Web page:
THORMANN: Big Tech in the Wrong Hands: How China Can Win Without Ever Firing a Shot


Wednesday, May 12, 2021

Recently, Chinese tech giants Huawei and Xiaomi removed the Nike and Adidas apps from their app stores after the companies had pledged not to import cotton from the Chinese Xinjiang region.

This begs the question: What if the “Big Tech” of tomorrow is Chinese, not American?

Militarily, China might get ready to take Taiwan or the Spratly Islands, but an all-out war with the West is unimaginable. But to win the coming Cold War, it might not need military force. If China gets the upper hand on tech, it can radically alter our way of life.

Much of our everyday life is dependent on the internet. We get our news from Twitter or Facebook, listen to podcasts on iTunes, watch movies from Netflix, take rides with Uber, and make payments through PayPal. A handful of companies control much of what we do online, and luckily, most of them are located in America. In America, corporations are free to do business as they please, even if we don’t like what they do, but they’re not under the observant purview of the state like those in China.

So assume for a second all of those tech giants start emerging from China. It’s not an unimaginable scenario. Today already, most of our phones are produced in China, and with the rise and controversy of TikTok, there’s already a prominent Chinese social media platform in the West.

In such a scenario, the Chinese Communist Party (CCP) would potentially have control over much of social media platforms. 

Post a caricature of President Xi? Removed for violating community standards. News about Chinese human rights abuses? Shadow-banned from your followers. Books on “Tiananmen Square?” Those become harder to access. And there’s no need to ban that hawkish politician running in the upcoming election from social media because you’ll never even hear about them. They simply won’t make it into your news feed.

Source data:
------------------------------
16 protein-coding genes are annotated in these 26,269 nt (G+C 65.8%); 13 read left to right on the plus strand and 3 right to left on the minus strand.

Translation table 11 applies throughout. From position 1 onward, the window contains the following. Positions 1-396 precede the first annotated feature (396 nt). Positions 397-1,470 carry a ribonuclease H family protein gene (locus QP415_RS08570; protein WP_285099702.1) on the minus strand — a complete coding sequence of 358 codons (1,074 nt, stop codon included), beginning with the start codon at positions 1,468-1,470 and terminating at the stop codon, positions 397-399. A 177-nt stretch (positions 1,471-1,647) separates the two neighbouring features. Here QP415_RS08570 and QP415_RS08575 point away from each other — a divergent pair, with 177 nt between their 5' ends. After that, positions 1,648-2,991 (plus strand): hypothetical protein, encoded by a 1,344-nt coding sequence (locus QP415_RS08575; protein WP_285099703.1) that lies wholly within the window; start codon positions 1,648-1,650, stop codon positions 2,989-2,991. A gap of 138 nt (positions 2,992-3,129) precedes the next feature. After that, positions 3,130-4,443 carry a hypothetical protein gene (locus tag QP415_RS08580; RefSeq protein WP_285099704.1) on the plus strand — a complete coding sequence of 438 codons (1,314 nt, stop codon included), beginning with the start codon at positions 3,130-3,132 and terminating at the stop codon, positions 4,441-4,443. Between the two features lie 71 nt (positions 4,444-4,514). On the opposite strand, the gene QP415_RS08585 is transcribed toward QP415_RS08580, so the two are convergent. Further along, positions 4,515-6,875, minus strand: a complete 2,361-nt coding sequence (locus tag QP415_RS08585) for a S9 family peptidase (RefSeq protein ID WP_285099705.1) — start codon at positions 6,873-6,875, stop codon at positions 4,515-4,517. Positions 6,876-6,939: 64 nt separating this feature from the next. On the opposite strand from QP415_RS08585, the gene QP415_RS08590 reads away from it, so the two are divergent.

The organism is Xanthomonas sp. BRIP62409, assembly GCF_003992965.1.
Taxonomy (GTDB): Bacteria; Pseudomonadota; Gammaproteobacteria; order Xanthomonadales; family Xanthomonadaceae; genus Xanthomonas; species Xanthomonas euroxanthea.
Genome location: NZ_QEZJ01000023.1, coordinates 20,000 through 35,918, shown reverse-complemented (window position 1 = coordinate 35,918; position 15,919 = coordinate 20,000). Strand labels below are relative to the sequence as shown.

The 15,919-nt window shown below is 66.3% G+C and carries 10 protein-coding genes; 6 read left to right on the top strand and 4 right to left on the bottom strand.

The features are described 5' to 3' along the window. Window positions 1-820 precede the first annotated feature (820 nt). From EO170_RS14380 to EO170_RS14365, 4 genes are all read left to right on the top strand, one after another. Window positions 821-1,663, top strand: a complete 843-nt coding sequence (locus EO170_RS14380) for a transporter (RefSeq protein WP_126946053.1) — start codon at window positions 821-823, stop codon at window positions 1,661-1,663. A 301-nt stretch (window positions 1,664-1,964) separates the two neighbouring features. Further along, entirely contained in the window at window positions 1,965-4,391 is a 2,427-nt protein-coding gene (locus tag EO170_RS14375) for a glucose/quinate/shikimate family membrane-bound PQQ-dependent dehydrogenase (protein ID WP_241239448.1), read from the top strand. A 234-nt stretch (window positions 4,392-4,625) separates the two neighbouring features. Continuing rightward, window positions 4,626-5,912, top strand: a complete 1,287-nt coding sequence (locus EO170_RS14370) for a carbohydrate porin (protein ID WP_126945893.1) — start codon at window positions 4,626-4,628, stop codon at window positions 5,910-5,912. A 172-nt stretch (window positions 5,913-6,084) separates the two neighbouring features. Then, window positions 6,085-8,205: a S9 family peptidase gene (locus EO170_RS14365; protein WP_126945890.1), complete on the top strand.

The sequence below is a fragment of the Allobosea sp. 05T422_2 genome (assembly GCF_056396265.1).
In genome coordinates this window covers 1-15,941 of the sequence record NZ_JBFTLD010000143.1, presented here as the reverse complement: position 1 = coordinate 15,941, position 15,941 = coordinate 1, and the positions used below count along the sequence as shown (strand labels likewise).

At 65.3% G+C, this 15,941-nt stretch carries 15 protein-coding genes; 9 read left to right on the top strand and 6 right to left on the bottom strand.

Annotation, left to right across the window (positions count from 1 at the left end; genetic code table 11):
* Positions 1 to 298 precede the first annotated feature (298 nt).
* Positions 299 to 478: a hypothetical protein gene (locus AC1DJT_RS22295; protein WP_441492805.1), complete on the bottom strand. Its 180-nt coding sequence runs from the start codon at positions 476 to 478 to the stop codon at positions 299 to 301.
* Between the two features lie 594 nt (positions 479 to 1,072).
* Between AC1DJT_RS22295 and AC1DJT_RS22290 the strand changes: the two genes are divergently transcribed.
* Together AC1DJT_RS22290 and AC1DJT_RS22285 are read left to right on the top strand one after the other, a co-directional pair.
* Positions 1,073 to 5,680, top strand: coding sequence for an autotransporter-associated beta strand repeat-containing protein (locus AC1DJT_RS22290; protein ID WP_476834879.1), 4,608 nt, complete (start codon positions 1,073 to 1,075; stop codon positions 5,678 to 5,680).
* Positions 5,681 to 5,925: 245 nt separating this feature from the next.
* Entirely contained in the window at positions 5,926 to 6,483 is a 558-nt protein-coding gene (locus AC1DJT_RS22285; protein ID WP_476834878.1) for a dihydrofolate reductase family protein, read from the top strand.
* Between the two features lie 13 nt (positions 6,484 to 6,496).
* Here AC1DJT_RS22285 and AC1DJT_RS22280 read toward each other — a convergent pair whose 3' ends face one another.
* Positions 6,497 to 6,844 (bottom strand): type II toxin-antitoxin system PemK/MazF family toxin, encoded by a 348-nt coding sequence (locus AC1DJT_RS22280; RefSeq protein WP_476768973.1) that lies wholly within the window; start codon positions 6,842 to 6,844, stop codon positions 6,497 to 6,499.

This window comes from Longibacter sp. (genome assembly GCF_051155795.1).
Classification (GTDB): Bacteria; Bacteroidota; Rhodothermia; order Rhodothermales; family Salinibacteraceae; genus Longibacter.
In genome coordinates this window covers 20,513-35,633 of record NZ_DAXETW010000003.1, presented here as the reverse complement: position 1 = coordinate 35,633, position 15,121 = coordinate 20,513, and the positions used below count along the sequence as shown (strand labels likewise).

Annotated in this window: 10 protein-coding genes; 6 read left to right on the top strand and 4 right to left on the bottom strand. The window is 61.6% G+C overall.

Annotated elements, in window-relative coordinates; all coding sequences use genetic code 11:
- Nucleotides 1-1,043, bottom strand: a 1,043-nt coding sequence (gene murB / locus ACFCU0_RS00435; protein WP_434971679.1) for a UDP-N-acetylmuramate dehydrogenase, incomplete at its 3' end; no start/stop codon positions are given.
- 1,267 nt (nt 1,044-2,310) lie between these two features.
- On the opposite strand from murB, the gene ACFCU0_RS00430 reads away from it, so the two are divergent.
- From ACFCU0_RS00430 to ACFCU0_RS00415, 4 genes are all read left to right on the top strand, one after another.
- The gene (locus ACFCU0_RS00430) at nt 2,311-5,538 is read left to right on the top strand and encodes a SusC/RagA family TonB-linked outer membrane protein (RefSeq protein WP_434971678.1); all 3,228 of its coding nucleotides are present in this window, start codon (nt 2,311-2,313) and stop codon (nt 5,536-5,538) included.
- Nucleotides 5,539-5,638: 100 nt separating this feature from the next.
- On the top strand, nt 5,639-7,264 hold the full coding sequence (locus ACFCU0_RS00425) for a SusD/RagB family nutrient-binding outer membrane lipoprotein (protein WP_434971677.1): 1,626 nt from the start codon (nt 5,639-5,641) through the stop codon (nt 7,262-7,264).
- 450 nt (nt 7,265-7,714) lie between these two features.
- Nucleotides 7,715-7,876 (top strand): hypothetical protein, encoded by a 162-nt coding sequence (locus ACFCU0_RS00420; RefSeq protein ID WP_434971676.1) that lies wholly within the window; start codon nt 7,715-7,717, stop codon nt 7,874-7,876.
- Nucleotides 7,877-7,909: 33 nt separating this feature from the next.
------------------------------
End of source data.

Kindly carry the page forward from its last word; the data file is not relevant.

Forget about Russian interference through a few Facebook ads. A foreign adversary with direct control over the entirety of social media would be able to carry out large-scale, highly-sophisticated election interference. But that’s not the only concern. If the CCP had access to all the data American Big Tech has right now, it would most certainly allow for large-scale surveillance of the global citizenry. 

People today get cancelled for all kinds of things they once said on social media. Imagine Chinese tech companies demanding corporations with whom they do business prohibit their employees from engaging in “Anti-China rhetoric.” Say a bad word about the CCP, and you lose your job. That isn’t far-fetched; recall that NBA fans were removed from games for protesting Beijing’s crackdown on Hong Kong. With access to those combined amounts of data, the CCP would track what we do, when, where we go, and everything we text or say.

Technology and the online world have a lot of power over our lives. Much of the world of tomorrow will be data-driven. But if the keys to that power suddenly fall into hands of a totalitarian state, it becomes a mere tool for that state to besiege America. China may never literally invade the West, but the premier online services of the future are up for grabs.

If America and the West fall behind in the tech race against China, it could be devastating, dystopian even. That’s why free enterprise in the US tech world is needed more than ever to ensure America stays in front of Chinese innovation.

Sebastian Thormann is studying Information Systems at the University of Passau, Germany. He is interested in US and German politics as well as economics. His other hobbies include coding, skiing, and playing the piano.

The views expressed in this article are the opinion of the author and do not necessarily reflect those of Lone Conservative staff.

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About Sebastian Thormann

Sebastian Thormann is studying Information Systems at the University of Passau, Germany. He is interested in US and German politics as well as economics. His other hobbies include coding, skiing, and playing the piano.

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